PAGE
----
A care home manager has told ITV Central she has had to put her workers in potential poverty after new rules about Covid-19 vaccinations came into force.
Theresa Ingram-Gettins, who is from Birmingham, spoke out over the latest changes as she gave a tearful interview about what it is like working in the sector.
She said: "This home is like a family, we're all very, very close to each other. I've had to put people into possible poverty because I've had to take their jobs away from them."
Her comments come as hundreds of health workers across the Midlands lost their jobs today as care home staff who have not had both coronavirus vaccine doses will be unable to legally work in care homes from Thursday.
As a result of the government’s mandatory jab policy kicking in, those who refused to get the jab were sacked - leaving some care home bosses desperately short-staffed.
Ms Ingram-Gettins, who manages Boldmere Court care home in Sutton Coldfield, said her remaining staff are at breaking point and she is heartbroken at having to sack or suspend loyal workers.
Watch Theresa's full interview here:
Ms Ingram-Gettins said she has had to let go six people and suspend a further six from the care home.
She said: "Which means that those shifts which could be three or four shifts in a week have got to be covered."
The care home manager said: "And for the first time, we are having to use agency to cover them, or myself and the deputies stepping in."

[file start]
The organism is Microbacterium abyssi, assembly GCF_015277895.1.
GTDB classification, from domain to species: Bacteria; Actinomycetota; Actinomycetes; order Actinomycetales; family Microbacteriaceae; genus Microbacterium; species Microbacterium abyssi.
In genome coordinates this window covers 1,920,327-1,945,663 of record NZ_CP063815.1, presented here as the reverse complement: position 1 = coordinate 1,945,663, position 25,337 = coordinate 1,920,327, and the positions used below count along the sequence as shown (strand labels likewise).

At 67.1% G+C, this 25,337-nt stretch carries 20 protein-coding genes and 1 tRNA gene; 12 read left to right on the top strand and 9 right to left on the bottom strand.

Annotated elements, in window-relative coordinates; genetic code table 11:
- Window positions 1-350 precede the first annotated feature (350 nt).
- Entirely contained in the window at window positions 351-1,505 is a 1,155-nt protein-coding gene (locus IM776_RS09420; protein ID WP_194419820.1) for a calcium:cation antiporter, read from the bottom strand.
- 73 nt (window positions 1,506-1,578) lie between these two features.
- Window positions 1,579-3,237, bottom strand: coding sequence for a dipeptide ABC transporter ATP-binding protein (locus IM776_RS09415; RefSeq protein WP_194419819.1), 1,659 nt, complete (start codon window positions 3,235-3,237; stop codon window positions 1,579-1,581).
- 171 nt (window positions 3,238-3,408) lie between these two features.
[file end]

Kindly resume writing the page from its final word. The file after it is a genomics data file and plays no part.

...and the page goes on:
She added: "People are doing extra shifts. We're tired. We've gone through pandemic. We're not having holidays, we're not having days off, we're just worn out and Boris is not helping us with this."
Several thousands of these are understood to have self-certified as medically exempt or to have applied for formal proof.
Of those not double jabbed by November 7, it is understood that more than half have had one dose.
Health officials expect the number of double vaccinated staff to have risen in the three days between Sunday and Thursday.
It is unclear how many staff have already quit due to the requirement.
NHS England figures up to the end of October show that the number of staff in care homes in England has fallen by more than 4,000 since just after the first-dose deadline in mid-September, although this is likely to be due to multiple reasons.
Staff who are unvaccinated after the deadline face losing their jobs, although care home providers can choose to redeploy staff into non-frontline roles, if these are available, or place them on paid or unpaid leave until they receive both doses.
As late as Wednesday, care groups were calling for the deadline to be delayed to next April, saying the “no jab, no job” policy would amount to “no staff, no care”.
The move comes as care homes face unprecedented staffing shortages, with some quitting in advance due to the requirement and others expected to have worked their last days this week.
Recruitment and retention is also a struggle as industries such as hospitality and retail, which can offer better pay and hours, prove more popular.
The government has allocated £162.5 million to help with workforce issues, and last week launched a national recruitment campaign to fill more than 100,000 social care vacancies.
The National Care Association said the vaccine was a key part of controlling the virus but the unintended consequence of the mandatory policy would be “no staff, no care.”